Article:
Figure 4
Figure 4 (graphics4.png)

On a warm day it keeps out heat and so the house is cooler. On a cold day it keeps the heat in and the house is warmer.

Changing the composition of the mixture can change the properties of glass.

Special types of glass can be made, e.g. safety glass is used for car windows. When this glass breaks it crumbles into pieces that is held together by plastic (see sketch).

Figure 5
Figure 5 (graphics5.png)

This is how a car window is made.

Glass Plastic Glass

Does the windscreen stay in one piece even if it has broken?

Why is this important?

Can you think of other places where glass plays an important role?

Interesting facts:

Nowadays we use windows in our houses. Before people knew about glass there were just holes in walls to let the light in. Houses were very dark inside. The Romans were the first to use glass for windows, but it was only in the 19th century that most people could afford to have glass in their windows.

Modern houses have larger windows and even glass doors to give homes a warmer feeling.

Assessment

LEARNING OTCOMES (LOs)

LO 1

SCIENTIFIC INVESTIGATION

Learners respond confidently to their desire to learn about natural phenomena; they investigate relationships and solve problems within the context of science, technology and the environment.

ASSESSMENT STANDARDS (ASs)

We know this when the learner:

  • plans investigations;
  • takes the lead in investigating and collecting data;
  • evaluates data and communicates findings.

LEARNING OTCOMES (LOs)

LO 2

CONSTRUCTION OF SCIENTIFIC KNOWLEDGE

Learners know, interpret and apply scientific, technological and environmental knowledge.

ASSESSMENT STANDARDS (ASs)

We know this when the learner:

2.1 recalls significant information;

2.2 categorises information.

LEARNING OUTCOMES (LOs)

LO 3

SCIENCE, TECHNOLOGY AND THE ENVIRONMENT

Learners are able to show understanding of the underlying connections of technology, the community and the environment.

ASSESSMENT STANDARDS (ASs)

We know this when the learner:

3.1 understands science and technology in the context of history and personal knowledge;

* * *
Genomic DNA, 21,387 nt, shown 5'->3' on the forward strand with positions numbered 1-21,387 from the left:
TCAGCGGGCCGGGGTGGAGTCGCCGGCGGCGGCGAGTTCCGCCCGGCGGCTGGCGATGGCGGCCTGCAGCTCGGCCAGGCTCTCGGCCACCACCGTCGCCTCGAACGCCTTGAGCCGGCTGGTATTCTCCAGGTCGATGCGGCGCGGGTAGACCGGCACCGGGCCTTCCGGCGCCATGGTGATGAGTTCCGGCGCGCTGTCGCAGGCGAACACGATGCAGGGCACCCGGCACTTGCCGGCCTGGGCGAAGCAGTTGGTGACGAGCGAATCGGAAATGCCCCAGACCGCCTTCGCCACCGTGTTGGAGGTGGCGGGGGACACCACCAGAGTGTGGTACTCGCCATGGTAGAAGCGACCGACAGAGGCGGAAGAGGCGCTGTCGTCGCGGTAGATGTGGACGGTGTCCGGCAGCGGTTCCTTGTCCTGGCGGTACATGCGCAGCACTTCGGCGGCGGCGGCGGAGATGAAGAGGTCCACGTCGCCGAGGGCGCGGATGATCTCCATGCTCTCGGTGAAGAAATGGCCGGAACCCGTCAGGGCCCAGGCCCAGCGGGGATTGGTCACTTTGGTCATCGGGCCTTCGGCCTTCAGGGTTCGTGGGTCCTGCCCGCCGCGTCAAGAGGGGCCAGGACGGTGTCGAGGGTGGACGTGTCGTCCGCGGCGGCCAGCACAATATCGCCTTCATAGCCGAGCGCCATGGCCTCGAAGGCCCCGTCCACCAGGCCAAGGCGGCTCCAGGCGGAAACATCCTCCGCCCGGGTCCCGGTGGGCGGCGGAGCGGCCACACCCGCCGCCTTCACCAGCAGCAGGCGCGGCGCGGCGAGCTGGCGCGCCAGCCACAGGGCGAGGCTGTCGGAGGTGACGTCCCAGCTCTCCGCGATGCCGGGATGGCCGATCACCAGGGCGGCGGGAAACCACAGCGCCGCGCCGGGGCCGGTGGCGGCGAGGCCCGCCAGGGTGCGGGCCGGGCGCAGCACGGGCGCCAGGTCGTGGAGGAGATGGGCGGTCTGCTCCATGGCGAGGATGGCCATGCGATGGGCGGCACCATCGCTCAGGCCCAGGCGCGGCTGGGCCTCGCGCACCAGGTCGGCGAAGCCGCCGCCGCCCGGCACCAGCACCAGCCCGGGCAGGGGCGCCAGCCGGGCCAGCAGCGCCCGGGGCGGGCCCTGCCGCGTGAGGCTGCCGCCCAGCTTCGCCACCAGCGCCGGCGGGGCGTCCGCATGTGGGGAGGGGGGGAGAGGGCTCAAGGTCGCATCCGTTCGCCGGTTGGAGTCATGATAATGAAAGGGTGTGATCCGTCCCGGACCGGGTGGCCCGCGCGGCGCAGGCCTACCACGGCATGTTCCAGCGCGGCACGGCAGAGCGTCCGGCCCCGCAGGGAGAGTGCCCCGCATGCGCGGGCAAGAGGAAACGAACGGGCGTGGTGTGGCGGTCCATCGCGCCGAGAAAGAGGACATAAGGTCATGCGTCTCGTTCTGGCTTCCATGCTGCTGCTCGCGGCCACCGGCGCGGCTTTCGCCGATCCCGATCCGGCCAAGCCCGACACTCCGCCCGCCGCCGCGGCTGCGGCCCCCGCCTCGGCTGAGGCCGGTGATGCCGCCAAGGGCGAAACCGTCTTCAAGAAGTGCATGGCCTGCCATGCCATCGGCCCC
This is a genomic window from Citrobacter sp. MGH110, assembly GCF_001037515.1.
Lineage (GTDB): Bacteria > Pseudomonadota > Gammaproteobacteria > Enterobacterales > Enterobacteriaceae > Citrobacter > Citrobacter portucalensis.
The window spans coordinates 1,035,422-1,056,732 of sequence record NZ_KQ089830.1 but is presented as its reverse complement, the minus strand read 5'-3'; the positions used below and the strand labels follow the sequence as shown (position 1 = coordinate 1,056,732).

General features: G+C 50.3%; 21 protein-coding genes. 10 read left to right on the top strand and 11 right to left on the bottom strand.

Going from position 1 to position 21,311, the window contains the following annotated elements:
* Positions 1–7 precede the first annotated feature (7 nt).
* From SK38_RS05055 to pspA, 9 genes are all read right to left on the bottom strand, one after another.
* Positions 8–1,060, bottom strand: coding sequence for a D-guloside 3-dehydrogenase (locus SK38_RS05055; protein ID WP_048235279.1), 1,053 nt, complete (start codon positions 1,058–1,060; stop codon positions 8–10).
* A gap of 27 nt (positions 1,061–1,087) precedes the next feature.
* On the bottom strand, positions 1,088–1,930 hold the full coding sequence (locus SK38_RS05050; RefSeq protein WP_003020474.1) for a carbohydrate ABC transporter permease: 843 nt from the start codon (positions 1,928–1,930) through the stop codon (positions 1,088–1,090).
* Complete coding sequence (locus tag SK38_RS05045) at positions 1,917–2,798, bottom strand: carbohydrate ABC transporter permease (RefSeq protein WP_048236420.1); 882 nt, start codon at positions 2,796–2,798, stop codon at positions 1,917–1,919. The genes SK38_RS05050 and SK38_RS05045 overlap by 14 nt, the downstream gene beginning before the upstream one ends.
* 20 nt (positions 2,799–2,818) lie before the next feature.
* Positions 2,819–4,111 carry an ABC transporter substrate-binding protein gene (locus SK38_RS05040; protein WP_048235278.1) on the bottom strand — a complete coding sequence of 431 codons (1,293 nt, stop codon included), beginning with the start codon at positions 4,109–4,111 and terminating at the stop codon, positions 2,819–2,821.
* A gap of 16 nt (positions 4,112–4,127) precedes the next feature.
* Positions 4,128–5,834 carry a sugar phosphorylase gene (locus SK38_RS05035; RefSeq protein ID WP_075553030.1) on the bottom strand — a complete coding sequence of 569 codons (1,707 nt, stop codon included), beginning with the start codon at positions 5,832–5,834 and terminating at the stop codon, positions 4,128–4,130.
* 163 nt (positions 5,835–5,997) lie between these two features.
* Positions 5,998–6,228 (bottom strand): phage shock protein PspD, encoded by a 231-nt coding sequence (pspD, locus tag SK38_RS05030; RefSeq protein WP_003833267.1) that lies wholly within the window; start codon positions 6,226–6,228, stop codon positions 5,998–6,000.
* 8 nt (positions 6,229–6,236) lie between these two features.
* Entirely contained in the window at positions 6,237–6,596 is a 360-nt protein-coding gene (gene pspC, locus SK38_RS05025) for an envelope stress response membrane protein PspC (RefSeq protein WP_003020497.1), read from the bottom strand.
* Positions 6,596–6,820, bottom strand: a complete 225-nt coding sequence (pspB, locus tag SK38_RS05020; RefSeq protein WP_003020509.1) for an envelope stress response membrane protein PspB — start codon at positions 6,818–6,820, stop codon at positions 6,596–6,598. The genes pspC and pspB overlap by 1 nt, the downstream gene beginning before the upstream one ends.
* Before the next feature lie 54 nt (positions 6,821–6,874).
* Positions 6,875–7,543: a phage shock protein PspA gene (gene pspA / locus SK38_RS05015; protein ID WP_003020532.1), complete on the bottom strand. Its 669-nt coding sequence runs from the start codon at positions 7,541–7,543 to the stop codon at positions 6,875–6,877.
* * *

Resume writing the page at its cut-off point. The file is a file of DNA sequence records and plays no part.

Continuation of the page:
3.2 understands the impact of science and technology.

LEARNING OTCOMES (LOs)

LO 1

SCIENTIFIC INVESTIGATION

Learners respond confidently to their desire to learn about natural phenomena; they investigate relationships and solve problems within the context of science, technology and the environment.

ASSESSMENT STANDARDS (ASs)

We know this when the learner:

  • 1.1 plans investigations;
  • 1.2 takes the lead in investigating and collecting data;
  • 1.3 evaluates data and communicates findings.

LEARNING OTCOMES (LOs)

LO 2

CONSTRUCTION OF SCIENTIFIC KNOWLEDGE

Learners know, interpret and apply scientific, technological and environmental knowledge.

ASSESSMENT STANDARDS (ASs)

We know this when the learner:

2.1 recalls significant information;

2.2 categorises information.

LEARNING OUTCOMES (LOs)

LO 3

SCIENCE, TECHNOLOGY AND THE ENVIRONMENT

Learners are able to show understanding of the underlying connections of technology, the community and the environment.

ASSESSMENT STANDARDS (ASs)

We know this when the learner:

3.1 understands science and technology in the context of history and personal knowledge;

3.2 understands the impact of science and technology.

Memorandum

Dictionary work

  • Ten thousands: multitude, many
  • Unemployed: without work
  • Accommodation: place to live
  • Refuge: shelter
  • Structure: building method, composition, combination
  • Shelter: protection
  • At present: now

Compare normal houses to squatters’ huts

  • Conclusions
  • Strongest: House

Why

A house has sturdy foundations of cement and bricks. The walls are of cement, bricks and steel. The roof has a wooden frame with heavy tiles / asbestos sheets. Windows have sturdy frames with glass panes.

Surroundings of squatters’ huts

Yes – where houses aren’t usually built, Tends to be wet in the rainy season; sometimes close to water to use the resource – if heavy rains fall then there are floods. Sometimes sandy where nothing grows. Near to industrial areas – perhaps close to work.

Oil producing countries:

  • Canada
  • USASouth America
  • China
  • Middle East
  • Russia / former Soviet Union

Plastic containers:

  • Ice cream; toothpaste; cleaning agents; juice; shampoo

Plastic in housing:

  • Plastic can be fastened over the roof to keep out the rain.
  • It can be put around the structure of the house or inside against the walls.
  • It can be put on the floor to keep out the damp.

Recycling of plastic:

Learners’ feed back should be mainly about non-soluble plastic that causes pollution in nature.

  • It can be burnt to provide energy and heat.
  • It can be melted and used again.
  • Causes the death of aquatic animals – fish are entangled.
  • Animals (e.g. ostriches) swallow plastic.

Car window with plastic

  • To protect the occupants from being cut.
  • The plastic layer keeps the glass together even though the glass has crumbled.

Reinforced glass:

  • The side windows crumble and protect the occupants against cuts.

Oven dishes; in hospitals – thermometer – can be sterilised – clean; glass fibre boats; vehicle windows (reinforced glass) church windows; window panes; glass fibre in the roofs of houses; vehicle lights; etc.